Anyone who claims a discriminatory termination (as in most common cases), must demonstrate facts that are consistent with discrimination. Then, the employer must prove the legal, objective and reasonable grounds for termination. Otherwise, the victim may be reinstated to their job or may apply for supplementary indemnification.
Costa Rica has specialised labour courts with jurisdiction over individual and collective labour claims and social security matters.
It is mandatory to be legally represented by a lawyer. Workers with low income may ask the state to provide public defence by a lawyer at no cost (Article 454 of the Labour Code).
The statute of limitations is one year after the termination date (Article 413 of the Labour Code).
Labour disputes may be settled by means of alternative dispute resolution. Part of the judicial process is conciliation, being the point at which the parties can reach an agreement that will be approved by the judge and will have the same enforceability as a judgment.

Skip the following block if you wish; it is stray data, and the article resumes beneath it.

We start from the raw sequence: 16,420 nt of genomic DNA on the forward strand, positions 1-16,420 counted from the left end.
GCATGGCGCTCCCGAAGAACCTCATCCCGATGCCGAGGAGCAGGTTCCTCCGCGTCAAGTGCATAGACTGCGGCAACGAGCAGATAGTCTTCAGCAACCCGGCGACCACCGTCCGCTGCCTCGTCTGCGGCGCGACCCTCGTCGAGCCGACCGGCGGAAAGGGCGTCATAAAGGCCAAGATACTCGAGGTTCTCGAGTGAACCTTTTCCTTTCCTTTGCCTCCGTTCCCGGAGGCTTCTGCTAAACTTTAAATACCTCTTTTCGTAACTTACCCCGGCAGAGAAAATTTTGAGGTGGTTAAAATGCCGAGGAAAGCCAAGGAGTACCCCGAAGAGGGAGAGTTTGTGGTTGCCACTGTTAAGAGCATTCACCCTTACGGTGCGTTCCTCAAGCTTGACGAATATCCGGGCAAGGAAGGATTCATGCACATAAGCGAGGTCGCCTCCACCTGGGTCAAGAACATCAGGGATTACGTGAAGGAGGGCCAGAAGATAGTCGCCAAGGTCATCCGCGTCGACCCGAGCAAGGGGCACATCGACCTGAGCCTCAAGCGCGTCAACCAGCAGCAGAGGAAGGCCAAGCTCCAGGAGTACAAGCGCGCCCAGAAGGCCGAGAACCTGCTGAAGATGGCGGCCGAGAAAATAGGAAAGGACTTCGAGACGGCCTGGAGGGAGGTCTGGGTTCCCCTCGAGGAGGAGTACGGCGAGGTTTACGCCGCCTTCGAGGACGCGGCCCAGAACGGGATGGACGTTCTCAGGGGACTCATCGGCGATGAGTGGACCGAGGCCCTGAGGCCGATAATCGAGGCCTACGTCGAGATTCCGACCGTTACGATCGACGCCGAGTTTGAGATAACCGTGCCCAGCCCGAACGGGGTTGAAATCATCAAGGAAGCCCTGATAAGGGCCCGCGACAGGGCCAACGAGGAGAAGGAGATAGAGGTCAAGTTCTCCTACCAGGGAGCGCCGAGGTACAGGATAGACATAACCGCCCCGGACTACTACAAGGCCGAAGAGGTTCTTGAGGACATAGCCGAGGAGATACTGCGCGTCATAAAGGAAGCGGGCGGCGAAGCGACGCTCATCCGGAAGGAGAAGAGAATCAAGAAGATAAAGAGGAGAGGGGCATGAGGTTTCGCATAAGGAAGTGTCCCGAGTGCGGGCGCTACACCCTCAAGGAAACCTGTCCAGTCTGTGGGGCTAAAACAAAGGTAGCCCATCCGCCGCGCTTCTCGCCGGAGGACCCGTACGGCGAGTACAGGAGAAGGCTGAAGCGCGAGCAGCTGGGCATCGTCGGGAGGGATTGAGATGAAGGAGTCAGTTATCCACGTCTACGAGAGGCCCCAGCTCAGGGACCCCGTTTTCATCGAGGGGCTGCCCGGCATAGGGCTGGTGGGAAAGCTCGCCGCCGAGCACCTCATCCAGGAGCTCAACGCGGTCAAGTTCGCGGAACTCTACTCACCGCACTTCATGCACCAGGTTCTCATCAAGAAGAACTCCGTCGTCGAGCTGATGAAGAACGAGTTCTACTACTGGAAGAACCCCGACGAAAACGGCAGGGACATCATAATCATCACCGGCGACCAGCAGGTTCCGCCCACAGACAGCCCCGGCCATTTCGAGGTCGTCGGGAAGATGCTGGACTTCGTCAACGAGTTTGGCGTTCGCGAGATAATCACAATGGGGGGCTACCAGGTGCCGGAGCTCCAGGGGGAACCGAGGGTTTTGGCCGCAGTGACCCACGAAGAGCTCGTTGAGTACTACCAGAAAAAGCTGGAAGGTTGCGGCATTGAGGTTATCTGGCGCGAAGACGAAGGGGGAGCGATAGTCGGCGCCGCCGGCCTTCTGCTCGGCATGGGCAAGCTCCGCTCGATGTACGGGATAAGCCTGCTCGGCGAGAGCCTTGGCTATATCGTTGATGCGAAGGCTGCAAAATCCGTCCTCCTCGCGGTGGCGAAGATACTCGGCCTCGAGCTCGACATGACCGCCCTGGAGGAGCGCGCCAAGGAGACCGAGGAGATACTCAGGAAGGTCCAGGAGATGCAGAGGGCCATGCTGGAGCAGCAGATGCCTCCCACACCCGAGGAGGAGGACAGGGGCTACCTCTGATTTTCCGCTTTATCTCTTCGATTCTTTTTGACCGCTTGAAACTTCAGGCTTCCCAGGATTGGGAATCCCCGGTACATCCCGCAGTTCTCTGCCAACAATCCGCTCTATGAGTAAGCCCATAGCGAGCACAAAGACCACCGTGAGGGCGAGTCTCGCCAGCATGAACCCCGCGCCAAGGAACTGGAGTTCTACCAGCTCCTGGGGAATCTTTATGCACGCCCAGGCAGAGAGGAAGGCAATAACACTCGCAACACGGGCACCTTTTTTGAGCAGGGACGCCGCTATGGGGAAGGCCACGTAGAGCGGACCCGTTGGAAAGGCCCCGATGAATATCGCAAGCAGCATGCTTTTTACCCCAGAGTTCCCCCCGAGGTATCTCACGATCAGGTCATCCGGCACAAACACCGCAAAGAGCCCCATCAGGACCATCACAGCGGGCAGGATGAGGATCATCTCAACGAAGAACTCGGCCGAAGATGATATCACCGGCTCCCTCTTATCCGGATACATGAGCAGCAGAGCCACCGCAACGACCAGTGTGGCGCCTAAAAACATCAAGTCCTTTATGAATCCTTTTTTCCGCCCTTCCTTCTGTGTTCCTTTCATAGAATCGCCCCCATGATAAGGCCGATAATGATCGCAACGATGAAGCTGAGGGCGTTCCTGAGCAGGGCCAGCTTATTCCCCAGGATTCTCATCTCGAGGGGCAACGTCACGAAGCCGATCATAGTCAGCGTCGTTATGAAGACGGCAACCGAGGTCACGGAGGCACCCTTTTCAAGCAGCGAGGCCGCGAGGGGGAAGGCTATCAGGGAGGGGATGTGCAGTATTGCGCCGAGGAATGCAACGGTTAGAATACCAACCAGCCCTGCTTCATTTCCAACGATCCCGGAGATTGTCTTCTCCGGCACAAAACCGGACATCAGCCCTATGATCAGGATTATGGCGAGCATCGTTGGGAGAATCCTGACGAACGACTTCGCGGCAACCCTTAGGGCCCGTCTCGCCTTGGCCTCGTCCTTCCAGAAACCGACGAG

Additionally, in Costa Rica, there are private alternative dispute resolution centres authorised by the Ministry of Labour and Social Security, as well as the Ministry of Justice and Peace, to settle disputes of this nature out of court. The agreements reached at such centres will have the character of a sentence and will generate res judicata. These private centres specialise in arbitration, conciliation and mediation.
Individual labour disputes may be resolved through arbitration, mediation or conciliation processes.
Judicial rulings include legal fees and other procedural expense awards to the winning party. Legal fees, when granted, may reach from 15% up to 25% of the amount granted or the amount initially claimed, but not granted.